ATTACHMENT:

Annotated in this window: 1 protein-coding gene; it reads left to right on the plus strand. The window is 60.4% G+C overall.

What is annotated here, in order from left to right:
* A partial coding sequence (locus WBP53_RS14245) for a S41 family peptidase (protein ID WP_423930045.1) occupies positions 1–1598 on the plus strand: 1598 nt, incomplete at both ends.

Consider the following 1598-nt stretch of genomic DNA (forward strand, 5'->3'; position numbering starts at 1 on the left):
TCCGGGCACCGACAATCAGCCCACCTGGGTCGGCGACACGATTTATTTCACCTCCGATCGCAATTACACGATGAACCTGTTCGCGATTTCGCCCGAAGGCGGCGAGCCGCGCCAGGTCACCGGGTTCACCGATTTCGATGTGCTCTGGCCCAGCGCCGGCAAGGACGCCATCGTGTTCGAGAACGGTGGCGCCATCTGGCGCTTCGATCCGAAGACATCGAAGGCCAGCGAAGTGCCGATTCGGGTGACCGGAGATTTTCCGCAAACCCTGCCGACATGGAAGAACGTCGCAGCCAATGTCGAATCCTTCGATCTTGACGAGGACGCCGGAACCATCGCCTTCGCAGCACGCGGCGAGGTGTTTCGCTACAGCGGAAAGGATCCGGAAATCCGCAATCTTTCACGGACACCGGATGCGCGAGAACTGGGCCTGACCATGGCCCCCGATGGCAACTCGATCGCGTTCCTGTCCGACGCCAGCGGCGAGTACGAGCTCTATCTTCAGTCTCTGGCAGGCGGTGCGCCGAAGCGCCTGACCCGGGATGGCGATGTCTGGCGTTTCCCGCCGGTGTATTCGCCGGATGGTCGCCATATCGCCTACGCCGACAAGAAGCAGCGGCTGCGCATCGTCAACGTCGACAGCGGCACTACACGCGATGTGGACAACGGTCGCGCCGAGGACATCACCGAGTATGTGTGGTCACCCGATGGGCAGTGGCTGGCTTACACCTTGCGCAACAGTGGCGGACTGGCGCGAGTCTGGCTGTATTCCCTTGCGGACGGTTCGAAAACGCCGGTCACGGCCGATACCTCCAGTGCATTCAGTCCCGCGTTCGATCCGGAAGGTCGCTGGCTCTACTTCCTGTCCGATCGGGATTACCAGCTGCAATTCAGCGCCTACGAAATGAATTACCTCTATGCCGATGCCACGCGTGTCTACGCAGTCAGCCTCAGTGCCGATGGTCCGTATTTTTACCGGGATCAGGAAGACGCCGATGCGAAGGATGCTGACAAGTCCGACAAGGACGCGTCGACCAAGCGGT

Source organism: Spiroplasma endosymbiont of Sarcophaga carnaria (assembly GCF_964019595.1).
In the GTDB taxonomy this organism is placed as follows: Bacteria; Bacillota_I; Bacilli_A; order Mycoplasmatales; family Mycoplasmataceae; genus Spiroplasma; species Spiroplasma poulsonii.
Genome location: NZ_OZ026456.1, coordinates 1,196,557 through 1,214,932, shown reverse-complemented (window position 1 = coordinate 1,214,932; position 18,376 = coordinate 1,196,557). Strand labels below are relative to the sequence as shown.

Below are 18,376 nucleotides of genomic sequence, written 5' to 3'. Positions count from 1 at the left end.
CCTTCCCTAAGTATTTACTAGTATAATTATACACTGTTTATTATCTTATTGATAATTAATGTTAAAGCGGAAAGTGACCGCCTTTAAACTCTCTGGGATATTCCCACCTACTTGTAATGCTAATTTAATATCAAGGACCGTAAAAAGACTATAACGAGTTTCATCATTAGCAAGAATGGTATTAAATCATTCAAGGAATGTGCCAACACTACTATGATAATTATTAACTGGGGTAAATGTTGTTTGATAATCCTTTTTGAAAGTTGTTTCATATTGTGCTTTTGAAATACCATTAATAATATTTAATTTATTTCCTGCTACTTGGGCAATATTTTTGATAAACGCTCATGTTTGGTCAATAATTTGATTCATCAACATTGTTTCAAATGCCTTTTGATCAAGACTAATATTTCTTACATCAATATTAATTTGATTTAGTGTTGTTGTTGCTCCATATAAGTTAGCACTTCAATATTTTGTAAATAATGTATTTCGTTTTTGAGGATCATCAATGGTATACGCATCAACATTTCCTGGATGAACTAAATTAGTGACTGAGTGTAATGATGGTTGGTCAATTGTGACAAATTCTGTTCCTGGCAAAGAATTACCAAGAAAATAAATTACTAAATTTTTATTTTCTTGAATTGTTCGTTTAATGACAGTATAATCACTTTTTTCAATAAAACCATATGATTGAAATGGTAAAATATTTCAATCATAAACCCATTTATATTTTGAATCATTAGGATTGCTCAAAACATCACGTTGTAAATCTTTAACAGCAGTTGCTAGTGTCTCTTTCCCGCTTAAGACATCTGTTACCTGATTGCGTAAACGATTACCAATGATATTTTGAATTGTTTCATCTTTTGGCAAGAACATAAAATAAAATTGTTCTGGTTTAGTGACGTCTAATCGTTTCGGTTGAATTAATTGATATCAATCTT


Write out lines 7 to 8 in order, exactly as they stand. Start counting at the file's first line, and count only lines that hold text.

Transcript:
In the GTDB taxonomy this organism is placed as follows: Bacteria; Bacillota_I; Bacilli_A; order Mycoplasmatales; family Mycoplasmataceae; genus Spiroplasma; species Spiroplasma poulsonii.
Genome location: NZ_OZ026456.1, coordinates 1,196,557 through 1,214,932, shown reverse-complemented (window position 1 = coordinate 1,214,932; position 18,376 = coordinate 1,196,557). Strand labels below are relative to the sequence as shown.